For Dr. Charles Graham’s class, we read three articles (listed below) that analyzed the trends in distance education research. The earliest article (Anglin & Morrison, 2000) was published a decade before the latest (Davies, Howell, & Petrie, 2010), yet many of their conclusions were the same. Again and again, these reviews of the published distance education research call for greater research to develop a theory base for distance education. Since I’m relatively new to the field, I don’t yet have a solid grasp of the existing theoretical base for distance education. But it seems that helping to think through the theory of this field would be exciting and compelling. However, such research would also necessarily be more substantive and protracted.
Last semester, Dr. Rick West had us do an analysis of a journal (my group worked on the American Journal of Distance Education). I read an article by Lee, Driscoll and Nelson (from 2005, as opposed to a newer article from 2007 read in this batch of three). Having now read these articles, I realize that our work has a long way to go. Our greatest weakness is in inter-rater reliability of coding. We kind of jumped into that blind, working individually on certain years within the decade we were looking at. No inter-rater reliability was done. I’m now working with Dr. West to flesh out the paper further, and clearly we need to go back and improve our coding methods.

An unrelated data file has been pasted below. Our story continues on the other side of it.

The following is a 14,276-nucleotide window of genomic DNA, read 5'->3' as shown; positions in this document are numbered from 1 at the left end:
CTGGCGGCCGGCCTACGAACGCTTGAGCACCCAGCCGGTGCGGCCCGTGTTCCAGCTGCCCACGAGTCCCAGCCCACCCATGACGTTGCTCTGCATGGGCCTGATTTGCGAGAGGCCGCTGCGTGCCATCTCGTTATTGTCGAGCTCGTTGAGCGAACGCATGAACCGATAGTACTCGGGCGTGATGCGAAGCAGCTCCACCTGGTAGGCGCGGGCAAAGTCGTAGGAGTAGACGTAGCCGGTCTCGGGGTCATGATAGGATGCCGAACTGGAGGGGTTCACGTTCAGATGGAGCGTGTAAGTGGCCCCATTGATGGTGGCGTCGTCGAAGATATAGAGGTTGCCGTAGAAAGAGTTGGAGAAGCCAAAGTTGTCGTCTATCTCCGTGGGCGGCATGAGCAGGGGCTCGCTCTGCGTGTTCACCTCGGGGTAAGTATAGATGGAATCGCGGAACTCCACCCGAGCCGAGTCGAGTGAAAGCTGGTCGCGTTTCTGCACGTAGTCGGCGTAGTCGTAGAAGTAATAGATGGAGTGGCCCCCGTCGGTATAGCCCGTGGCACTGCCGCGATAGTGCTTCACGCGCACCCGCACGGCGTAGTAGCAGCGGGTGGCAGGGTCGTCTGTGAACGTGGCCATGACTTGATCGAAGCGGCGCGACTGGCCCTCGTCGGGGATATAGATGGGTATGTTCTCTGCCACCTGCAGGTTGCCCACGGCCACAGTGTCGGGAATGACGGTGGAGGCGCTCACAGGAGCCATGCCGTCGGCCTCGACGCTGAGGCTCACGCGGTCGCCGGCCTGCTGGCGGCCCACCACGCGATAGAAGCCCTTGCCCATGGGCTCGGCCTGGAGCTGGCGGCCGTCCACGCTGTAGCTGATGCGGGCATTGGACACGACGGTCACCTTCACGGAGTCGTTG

One thing that Dr. Davies wrote about was that distance education researchers feel less and less the need to compare themselves to face-to-face learning. Hopefully, as Davies writes, the field is “coming of age” and accepting that it is indeed worthwhile in its own right. No longer the little sister in the shadow…I hope!
- Davies, R. S., Howell, S. L., & Petrie, J. A. (2010). A review of trends in distance education scholarship at research universities in North America, 1998-2007. International Review of Research in Open and Distance Learning, 11(3), 42-56.
- Anglin, G. J., & Morrison, G. R. (2000). An analysis of distance education research: Implications for the instructional technologist. Quarterly Review of Distance Education, 1(3), 189-194.
- Lee, Y., Driscoll, M. P., & Nelson, D. W. (2007). Trends in research: A content analysis of major journals. In M. G. Moore (Ed.), Handbook of distance education (Second., pp. 31-41). Mahwah, NJ: Lawrence Earlbaum Associates.